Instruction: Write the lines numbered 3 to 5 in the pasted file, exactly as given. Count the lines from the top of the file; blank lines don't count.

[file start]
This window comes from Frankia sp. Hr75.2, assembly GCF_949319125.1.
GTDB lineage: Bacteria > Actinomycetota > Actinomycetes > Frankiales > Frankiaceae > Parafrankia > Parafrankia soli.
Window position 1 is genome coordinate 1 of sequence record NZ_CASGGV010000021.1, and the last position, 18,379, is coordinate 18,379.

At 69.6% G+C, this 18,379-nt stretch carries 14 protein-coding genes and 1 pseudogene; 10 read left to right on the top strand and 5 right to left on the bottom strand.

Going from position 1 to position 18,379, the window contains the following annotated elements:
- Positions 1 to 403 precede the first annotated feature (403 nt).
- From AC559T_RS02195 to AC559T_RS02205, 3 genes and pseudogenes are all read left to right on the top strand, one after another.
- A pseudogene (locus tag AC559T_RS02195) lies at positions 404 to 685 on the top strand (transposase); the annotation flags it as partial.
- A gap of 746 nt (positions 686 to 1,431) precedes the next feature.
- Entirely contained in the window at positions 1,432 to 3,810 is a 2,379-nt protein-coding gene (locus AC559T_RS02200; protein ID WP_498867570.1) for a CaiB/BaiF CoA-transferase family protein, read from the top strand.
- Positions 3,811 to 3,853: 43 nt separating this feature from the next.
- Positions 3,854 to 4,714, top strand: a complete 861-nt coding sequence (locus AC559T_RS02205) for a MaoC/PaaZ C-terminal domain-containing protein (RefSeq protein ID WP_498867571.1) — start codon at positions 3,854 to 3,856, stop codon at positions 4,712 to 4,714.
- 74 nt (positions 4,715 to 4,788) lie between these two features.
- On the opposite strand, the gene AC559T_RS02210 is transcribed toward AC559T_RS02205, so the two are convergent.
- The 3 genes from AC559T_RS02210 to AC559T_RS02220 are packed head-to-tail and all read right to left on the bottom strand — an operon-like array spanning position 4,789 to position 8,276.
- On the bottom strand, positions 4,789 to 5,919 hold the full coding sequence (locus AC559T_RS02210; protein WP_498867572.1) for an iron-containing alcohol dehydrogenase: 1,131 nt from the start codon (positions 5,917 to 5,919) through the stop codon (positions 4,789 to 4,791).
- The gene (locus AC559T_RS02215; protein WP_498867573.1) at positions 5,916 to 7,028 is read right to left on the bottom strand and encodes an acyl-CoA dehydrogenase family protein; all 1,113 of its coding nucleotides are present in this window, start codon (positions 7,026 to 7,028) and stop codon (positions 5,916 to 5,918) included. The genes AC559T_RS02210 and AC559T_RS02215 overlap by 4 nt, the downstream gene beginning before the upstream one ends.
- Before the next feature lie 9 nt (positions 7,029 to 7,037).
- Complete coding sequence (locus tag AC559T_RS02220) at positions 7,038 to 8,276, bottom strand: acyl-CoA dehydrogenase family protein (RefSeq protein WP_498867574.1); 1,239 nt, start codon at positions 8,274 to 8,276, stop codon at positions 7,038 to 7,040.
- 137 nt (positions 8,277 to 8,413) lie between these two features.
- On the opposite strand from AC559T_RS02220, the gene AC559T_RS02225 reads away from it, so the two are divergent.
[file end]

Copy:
Window position 1 is genome coordinate 1 of sequence record NZ_CASGGV010000021.1, and the last position, 18,379, is coordinate 18,379.

At 69.6% G+C, this 18,379-nt stretch carries 14 protein-coding genes and 1 pseudogene; 10 read left to right on the top strand and 5 right to left on the bottom strand.

Going from position 1 to position 18,379, the window contains the following annotated elements: